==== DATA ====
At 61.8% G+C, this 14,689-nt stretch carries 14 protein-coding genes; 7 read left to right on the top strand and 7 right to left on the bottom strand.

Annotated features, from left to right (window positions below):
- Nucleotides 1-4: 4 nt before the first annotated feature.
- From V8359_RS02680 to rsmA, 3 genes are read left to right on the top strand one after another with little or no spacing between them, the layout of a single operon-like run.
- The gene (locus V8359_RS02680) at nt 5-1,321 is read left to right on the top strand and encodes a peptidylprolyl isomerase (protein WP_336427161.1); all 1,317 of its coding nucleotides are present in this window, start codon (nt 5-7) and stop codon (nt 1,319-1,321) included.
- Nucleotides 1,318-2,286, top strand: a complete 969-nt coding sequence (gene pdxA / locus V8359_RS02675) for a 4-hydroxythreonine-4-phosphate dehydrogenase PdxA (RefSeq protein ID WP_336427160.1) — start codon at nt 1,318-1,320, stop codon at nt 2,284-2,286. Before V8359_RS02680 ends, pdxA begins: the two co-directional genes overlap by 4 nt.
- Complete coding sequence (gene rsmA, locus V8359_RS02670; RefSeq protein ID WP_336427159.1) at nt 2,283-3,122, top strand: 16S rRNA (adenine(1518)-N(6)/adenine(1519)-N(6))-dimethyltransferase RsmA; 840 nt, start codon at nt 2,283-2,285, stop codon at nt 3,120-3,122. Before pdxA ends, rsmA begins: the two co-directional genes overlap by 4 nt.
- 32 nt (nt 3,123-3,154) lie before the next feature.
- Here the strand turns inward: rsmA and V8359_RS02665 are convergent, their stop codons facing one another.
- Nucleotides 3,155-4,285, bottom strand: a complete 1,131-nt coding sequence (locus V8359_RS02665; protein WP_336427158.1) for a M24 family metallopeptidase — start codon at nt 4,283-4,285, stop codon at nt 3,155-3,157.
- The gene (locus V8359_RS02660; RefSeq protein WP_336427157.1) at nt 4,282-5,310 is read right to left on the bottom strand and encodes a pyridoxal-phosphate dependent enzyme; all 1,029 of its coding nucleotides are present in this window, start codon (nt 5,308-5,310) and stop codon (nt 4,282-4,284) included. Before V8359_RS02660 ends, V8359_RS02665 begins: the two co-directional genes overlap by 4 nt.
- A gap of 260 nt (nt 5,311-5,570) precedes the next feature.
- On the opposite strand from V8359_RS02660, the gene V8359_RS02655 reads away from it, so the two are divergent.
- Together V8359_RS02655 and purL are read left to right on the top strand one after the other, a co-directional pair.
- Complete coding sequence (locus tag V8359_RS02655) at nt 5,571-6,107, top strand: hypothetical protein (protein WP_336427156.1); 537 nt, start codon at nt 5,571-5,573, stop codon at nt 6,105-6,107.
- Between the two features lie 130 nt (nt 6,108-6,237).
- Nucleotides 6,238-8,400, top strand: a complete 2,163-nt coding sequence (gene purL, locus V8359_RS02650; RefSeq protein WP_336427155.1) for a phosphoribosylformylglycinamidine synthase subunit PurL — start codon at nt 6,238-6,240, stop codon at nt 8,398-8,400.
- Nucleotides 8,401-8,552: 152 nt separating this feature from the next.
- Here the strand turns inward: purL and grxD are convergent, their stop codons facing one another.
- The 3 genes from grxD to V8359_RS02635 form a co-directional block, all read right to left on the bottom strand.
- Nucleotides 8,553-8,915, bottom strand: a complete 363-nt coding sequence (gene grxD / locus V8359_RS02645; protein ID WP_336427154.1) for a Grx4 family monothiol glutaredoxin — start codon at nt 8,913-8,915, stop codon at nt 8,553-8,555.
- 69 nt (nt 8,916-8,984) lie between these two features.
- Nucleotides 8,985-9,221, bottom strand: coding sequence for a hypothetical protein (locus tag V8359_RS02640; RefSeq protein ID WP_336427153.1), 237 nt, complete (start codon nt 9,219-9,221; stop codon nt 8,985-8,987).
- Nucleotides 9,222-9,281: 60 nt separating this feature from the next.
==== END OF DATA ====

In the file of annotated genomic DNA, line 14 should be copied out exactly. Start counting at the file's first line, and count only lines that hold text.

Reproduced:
- Together V8359_RS02655 and purL are read left to right on the top strand one after the other, a co-directional pair.